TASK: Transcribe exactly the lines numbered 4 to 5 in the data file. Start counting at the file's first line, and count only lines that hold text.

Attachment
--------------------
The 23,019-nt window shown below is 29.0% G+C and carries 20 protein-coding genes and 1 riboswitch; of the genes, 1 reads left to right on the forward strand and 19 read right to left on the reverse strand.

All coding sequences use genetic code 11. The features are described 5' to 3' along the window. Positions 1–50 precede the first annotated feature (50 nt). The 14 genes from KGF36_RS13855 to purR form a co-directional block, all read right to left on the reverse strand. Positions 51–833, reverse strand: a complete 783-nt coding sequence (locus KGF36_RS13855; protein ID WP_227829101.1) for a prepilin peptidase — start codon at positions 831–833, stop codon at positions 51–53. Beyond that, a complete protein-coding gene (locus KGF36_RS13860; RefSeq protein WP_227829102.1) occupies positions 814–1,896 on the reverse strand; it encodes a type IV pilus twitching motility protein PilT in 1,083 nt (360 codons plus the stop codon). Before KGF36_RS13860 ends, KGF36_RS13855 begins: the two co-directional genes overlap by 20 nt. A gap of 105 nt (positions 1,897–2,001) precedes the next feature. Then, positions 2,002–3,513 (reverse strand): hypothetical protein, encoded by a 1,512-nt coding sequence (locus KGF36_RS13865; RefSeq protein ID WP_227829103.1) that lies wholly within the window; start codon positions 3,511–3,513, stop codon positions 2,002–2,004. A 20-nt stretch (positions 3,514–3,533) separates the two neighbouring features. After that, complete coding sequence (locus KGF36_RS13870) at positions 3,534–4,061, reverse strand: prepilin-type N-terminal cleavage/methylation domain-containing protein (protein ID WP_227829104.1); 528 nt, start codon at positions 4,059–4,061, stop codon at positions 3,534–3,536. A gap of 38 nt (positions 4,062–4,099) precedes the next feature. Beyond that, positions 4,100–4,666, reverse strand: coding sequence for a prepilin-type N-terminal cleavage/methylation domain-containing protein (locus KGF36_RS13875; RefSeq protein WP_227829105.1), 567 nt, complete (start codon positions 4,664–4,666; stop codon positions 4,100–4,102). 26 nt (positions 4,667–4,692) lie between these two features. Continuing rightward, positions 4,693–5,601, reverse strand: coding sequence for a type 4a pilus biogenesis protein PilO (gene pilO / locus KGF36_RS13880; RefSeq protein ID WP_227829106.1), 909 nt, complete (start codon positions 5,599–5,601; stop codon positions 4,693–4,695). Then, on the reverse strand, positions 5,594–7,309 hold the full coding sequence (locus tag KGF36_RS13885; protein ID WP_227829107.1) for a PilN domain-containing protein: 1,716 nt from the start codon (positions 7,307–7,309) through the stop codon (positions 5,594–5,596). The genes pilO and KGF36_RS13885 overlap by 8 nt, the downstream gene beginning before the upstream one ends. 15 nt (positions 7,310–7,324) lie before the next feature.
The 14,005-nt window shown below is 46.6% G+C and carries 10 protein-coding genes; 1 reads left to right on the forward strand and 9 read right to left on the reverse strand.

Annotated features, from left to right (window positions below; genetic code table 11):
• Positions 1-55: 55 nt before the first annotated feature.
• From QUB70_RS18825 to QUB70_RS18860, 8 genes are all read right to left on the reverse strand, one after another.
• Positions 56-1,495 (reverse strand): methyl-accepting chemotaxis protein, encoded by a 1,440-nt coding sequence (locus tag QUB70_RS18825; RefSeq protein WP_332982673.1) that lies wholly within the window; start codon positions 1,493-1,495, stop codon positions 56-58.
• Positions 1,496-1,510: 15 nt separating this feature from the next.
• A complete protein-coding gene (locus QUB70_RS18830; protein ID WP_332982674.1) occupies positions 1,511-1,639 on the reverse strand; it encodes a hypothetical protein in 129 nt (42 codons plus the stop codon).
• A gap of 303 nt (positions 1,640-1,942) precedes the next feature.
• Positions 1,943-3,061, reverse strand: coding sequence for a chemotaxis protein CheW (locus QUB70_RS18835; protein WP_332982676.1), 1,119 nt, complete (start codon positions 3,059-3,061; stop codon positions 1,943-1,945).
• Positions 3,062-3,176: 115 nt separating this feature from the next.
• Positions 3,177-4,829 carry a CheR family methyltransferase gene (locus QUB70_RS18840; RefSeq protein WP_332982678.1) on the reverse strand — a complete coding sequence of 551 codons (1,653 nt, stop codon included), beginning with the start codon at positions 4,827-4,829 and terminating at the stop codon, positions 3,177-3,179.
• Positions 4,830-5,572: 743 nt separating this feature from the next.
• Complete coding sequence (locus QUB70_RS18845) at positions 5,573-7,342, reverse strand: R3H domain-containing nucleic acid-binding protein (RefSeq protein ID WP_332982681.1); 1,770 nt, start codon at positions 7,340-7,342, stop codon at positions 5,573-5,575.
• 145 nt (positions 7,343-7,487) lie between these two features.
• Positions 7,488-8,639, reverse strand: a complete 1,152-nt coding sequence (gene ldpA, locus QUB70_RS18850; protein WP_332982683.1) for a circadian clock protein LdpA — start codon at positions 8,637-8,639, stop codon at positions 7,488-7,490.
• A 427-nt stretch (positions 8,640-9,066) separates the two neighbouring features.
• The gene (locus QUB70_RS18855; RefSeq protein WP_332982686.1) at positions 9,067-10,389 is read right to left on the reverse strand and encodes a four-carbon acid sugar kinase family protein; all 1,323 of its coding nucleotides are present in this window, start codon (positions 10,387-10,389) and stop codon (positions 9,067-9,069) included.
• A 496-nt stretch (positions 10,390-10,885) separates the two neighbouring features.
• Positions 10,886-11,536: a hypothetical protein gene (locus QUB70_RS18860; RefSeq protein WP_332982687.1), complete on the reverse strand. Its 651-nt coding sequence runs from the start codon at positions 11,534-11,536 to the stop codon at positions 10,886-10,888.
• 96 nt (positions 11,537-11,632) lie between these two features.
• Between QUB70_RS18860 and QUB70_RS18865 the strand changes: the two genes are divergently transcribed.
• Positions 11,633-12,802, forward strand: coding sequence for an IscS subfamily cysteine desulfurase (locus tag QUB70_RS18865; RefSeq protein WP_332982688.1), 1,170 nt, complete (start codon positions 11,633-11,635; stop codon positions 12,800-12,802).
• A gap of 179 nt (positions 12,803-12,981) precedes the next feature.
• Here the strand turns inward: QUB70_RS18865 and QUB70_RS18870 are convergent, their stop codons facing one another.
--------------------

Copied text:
Annotated features, from left to right (window positions below; genetic code table 11):
• Positions 1-55: 55 nt before the first annotated feature.